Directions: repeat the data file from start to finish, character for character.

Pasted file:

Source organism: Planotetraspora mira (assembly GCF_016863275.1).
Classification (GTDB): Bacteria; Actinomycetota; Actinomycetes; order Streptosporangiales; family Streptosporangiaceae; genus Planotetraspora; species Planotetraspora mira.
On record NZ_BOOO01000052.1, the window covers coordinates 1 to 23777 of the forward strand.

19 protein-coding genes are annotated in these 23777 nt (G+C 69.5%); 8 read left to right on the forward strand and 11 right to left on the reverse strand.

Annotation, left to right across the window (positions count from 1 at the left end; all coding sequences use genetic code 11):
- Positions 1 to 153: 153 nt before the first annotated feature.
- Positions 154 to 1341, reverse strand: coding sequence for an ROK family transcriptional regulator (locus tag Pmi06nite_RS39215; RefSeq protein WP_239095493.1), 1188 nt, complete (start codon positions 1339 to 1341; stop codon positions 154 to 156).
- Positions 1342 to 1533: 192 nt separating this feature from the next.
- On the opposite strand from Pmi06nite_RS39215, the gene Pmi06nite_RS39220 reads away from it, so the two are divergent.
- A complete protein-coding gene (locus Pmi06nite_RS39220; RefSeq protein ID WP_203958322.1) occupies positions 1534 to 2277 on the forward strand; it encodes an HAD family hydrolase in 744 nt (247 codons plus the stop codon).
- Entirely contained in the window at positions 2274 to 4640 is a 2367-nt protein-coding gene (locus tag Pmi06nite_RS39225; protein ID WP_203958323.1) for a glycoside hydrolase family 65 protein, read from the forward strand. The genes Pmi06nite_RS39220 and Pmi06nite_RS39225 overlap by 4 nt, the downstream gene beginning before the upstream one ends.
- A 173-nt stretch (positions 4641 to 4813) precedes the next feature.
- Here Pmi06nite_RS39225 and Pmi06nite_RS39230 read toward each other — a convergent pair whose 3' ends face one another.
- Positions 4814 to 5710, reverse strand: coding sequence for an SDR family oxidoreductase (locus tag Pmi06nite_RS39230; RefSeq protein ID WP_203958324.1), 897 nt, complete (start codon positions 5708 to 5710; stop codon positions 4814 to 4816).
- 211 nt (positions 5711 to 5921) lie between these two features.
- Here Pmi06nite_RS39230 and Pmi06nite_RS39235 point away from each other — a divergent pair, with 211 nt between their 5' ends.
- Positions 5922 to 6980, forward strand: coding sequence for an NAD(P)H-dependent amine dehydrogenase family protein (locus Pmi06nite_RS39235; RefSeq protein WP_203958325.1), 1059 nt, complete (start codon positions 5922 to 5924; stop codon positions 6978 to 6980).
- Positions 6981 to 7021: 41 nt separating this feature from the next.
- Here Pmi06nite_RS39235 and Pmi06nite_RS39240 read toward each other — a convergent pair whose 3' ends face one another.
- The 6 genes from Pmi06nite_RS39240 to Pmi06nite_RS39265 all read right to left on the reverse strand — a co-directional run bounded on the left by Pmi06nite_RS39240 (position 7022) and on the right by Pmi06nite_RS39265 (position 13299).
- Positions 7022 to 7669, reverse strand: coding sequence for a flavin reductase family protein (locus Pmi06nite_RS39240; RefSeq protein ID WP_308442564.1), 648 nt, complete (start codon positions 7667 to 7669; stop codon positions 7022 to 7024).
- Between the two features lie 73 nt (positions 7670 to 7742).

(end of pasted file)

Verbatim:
Source organism: Planotetraspora mira (assembly GCF_016863275.1).
Classification (GTDB): Bacteria; Actinomycetota; Actinomycetes; order Streptosporangiales; family Streptosporangiaceae; genus Planotetraspora; species Planotetraspora mira.
On record NZ_BOOO01000052.1, the window covers coordinates 1 to 23777 of the forward strand.

19 protein-coding genes are annotated in these 23777 nt (G+C 69.5%); 8 read left to right on the forward strand and 11 right to left on the reverse strand.

Annotation, left to right across the window (positions count from 1 at the left end; all coding sequences use genetic code 11):
- Positions 1 to 153: 153 nt before the first annotated feature.
- Positions 154 to 1341, reverse strand: coding sequence for an ROK family transcriptional regulator (locus tag Pmi06nite_RS39215; RefSeq protein WP_239095493.1), 1188 nt, complete (start codon positions 1339 to 1341; stop codon positions 154 to 156).
- Positions 1342 to 1533: 192 nt separating this feature from the next.
- On the opposite strand from Pmi06nite_RS39215, the gene Pmi06nite_RS39220 reads away from it, so the two are divergent.
- A complete protein-coding gene (locus Pmi06nite_RS39220; RefSeq protein ID WP_203958322.1) occupies positions 1534 to 2277 on the forward strand; it encodes an HAD family hydrolase in 744 nt (247 codons plus the stop codon).
- Entirely contained in the window at positions 2274 to 4640 is a 2367-nt protein-coding gene (locus tag Pmi06nite_RS39225; protein ID WP_203958323.1) for a glycoside hydrolase family 65 protein, read from the forward strand. The genes Pmi06nite_RS39220 and Pmi06nite_RS39225 overlap by 4 nt, the downstream gene beginning before the upstream one ends.
- A 173-nt stretch (positions 4641 to 4813) precedes the next feature.
- Here Pmi06nite_RS39225 and Pmi06nite_RS39230 read toward each other — a convergent pair whose 3' ends face one another.
- Positions 4814 to 5710, reverse strand: coding sequence for an SDR family oxidoreductase (locus tag Pmi06nite_RS39230; RefSeq protein ID WP_203958324.1), 897 nt, complete (start codon positions 5708 to 5710; stop codon positions 4814 to 4816).
- 211 nt (positions 5711 to 5921) lie between these two features.
- Here Pmi06nite_RS39230 and Pmi06nite_RS39235 point away from each other — a divergent pair, with 211 nt between their 5' ends.
- Positions 5922 to 6980, forward strand: coding sequence for an NAD(P)H-dependent amine dehydrogenase family protein (locus Pmi06nite_RS39235; RefSeq protein WP_203958325.1), 1059 nt, complete (start codon positions 5922 to 5924; stop codon positions 6978 to 6980).
- Positions 6981 to 7021: 41 nt separating this feature from the next.
- Here Pmi06nite_RS39235 and Pmi06nite_RS39240 read toward each other — a convergent pair whose 3' ends face one another.
- The 6 genes from Pmi06nite_RS39240 to Pmi06nite_RS39265 all read right to left on the reverse strand — a co-directional run bounded on the left by Pmi06nite_RS39240 (position 7022) and on the right by Pmi06nite_RS39265 (position 13299).
- Positions 7022 to 7669, reverse strand: coding sequence for a flavin reductase family protein (locus Pmi06nite_RS39240; RefSeq protein ID WP_308442564.1), 648 nt, complete (start codon positions 7667 to 7669; stop codon positions 7022 to 7024).
- Between the two features lie 73 nt (positions 7670 to 7742).